Ramping up Hometown Strong: Gov's cabinet chiefs visit EC


Michael Regan (right), secretary for the N.C. Department of Environmental Quality, attends an economic forum at Museum of the Albemarle in Elizabeth City, Monday. Regan is seated beside Ronald Penny, secretary of the N.C. Department of Revenue and a former Elizabeth City resident.


By Jon Hawley
Staff Writer

Tuesday, June 5, 2018

Two cabinet secretaries and a slew of other state officials visited Elizabeth City Monday for a kickoff meeting of “Hometown Strong,” Gov. Roy Cooper’s new initiative aimed at building prosperity in rural communities.

Cooper unveiled the Hometown Strong initiative in late April, announcing state officials would partner with Pasquotank and five other counties to open communication with rural communities and identify how the state could help them grow.

On Monday, the secretaries of the N.C. Department of Environmental Quality and the Department of Revenue, Michael Regan and Ronald Penny, respectively, joined various other state officials in meeting with leaders of both Pasquotank County and Elizabeth City.

“We are here not to talk, but to listen to you,” Penny, a former Elizabeth City resident, told the gathering at Museum of the Albemarle.

He pledged that Cooper, as a native of a small town himself, is committed to seeing all parts of the state prosper.

Local leaders stressed that northeastern North Carolina has great potential for economic growth, but it continues to need investment in infrastructure to catalyze that growth.

“The bottom line is money,” said Mayor Bettie Parker.

Parker made the comment after Elizabeth City-Pasquotank County Economic Development Commission Director Wayne Harris outlined well-known local issues and opportunities. Among them were development of Interstate 87, expanding broadband access and projects that would increase tourism, including construction of the Mid-Currituck Bridge and development of a “Harbor Town” ferry system between Elizabeth City and other “Inner Banks” communities.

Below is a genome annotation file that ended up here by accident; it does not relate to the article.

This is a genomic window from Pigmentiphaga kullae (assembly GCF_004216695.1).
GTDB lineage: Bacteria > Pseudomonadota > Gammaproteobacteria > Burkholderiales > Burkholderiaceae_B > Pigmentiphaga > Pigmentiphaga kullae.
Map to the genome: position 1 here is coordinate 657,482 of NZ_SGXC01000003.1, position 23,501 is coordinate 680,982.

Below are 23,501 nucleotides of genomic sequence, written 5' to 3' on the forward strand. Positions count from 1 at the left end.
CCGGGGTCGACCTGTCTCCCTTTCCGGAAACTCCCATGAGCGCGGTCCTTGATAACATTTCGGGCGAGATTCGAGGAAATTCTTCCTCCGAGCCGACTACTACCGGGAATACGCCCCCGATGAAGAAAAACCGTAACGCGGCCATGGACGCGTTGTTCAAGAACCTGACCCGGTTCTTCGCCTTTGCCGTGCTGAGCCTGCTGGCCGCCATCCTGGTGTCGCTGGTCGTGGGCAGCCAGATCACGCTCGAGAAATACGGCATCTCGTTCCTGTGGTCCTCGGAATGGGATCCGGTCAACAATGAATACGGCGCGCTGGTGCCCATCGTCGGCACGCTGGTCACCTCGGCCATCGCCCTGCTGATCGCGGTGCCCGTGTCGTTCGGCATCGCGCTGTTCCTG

Parker thanked Regan, Penny and the other officials for attending, but reiterated the area needs to not be forgotten or “put on the back burner.”

Pasquotank Commissioner Jeff Dixon noted the Hampton Roads area is one of the top metropolitan areas in the country, and Elizabeth City lies less than an hour south of it.

“We're poised to be the next Rock Hill,” said Dixon, referring to the growing South Carolina city south of Charlotte.

He also noted that land is increasingly scarce in Tidewater Virginia, particularly Suffolk, making northeastern North Carolina more attractive to businesses.

Pasquotank Commissioner Joe Winslow similarly said the county is part of a Foreign-Trade Zone, helping attract international companies, and urged development of Interstate 87. The interstate will be the “gateway to the Albemarle” for many businesses, he said.

City Councilor Johnnie Walton added Elizabeth City and Pasquotank are poised to be the “hub” of the region, meaning investment here would support growth in neighboring communities.

Also on hand Monday was former Elizabeth City mayor Joe Peel, who highlighted the many acres of land ready for development at the city-county aviation park. He also called on the state and region to better develop eco-tourism, including by adding bicycle lanes to local roads.

In an interview prior to the meeting, Regan explained one of his concerns is helping the area with infrastructure, particularly water infrastructure. The region and the state need to to accept the realities of climate change and sea-level rise, he said, adding that the state is capable of adequately preparing communities for those challenges. Studies of Elizabeth City in recent years have found sea-level rise could make parts of the downtown very vulnerable to flooding, if not leave them permanently underwater.

The solutions to those problems, including berms, flood gates or simply buying out flood-prone properties, could cost millions of dollars.

Other state agencies represented at Monday’s meeting included the military affairs commission, human resources and the N.C. Department of Transportation.